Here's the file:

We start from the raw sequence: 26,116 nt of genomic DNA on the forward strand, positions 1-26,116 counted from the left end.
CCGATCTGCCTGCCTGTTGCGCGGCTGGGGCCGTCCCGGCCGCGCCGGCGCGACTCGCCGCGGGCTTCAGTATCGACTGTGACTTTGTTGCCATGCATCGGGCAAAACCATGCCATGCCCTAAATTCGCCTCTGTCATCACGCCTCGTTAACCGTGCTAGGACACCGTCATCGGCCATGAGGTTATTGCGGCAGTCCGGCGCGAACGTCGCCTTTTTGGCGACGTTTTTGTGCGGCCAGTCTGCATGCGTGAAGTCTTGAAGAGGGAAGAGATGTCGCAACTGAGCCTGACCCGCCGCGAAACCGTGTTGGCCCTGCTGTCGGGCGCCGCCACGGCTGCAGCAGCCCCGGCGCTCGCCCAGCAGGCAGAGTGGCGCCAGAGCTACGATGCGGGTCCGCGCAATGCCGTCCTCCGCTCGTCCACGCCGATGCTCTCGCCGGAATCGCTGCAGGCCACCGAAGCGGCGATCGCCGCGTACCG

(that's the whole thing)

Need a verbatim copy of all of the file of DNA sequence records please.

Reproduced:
We start from the raw sequence: 26,116 nt of genomic DNA on the forward strand, positions 1-26,116 counted from the left end.
CCGATCTGCCTGCCTGTTGCGCGGCTGGGGCCGTCCCGGCCGCGCCGGCGCGACTCGCCGCGGGCTTCAGTATCGACTGTGACTTTGTTGCCATGCATCGGGCAAAACCATGCCATGCCCTAAATTCGCCTCTGTCATCACGCCTCGTTAACCGTGCTAGGACACCGTCATCGGCCATGAGGTTATTGCGGCAGTCCGGCGCGAACGTCGCCTTTTTGGCGACGTTTTTGTGCGGCCAGTCTGCATGCGTGAAGTCTTGAAGAGGGAAGAGATGTCGCAACTGAGCCTGACCCGCCGCGAAACCGTGTTGGCCCTGCTGTCGGGCGCCGCCACGGCTGCAGCAGCCCCGGCGCTCGCCCAGCAGGCAGAGTGGCGCCAGAGCTACGATGCGGGTCCGCGCAATGCCGTCCTCCGCTCGTCCACGCCGATGCTCTCGCCGGAATCGCTGCAGGCCACCGAAGCGGCGATCGCCGCGTACCG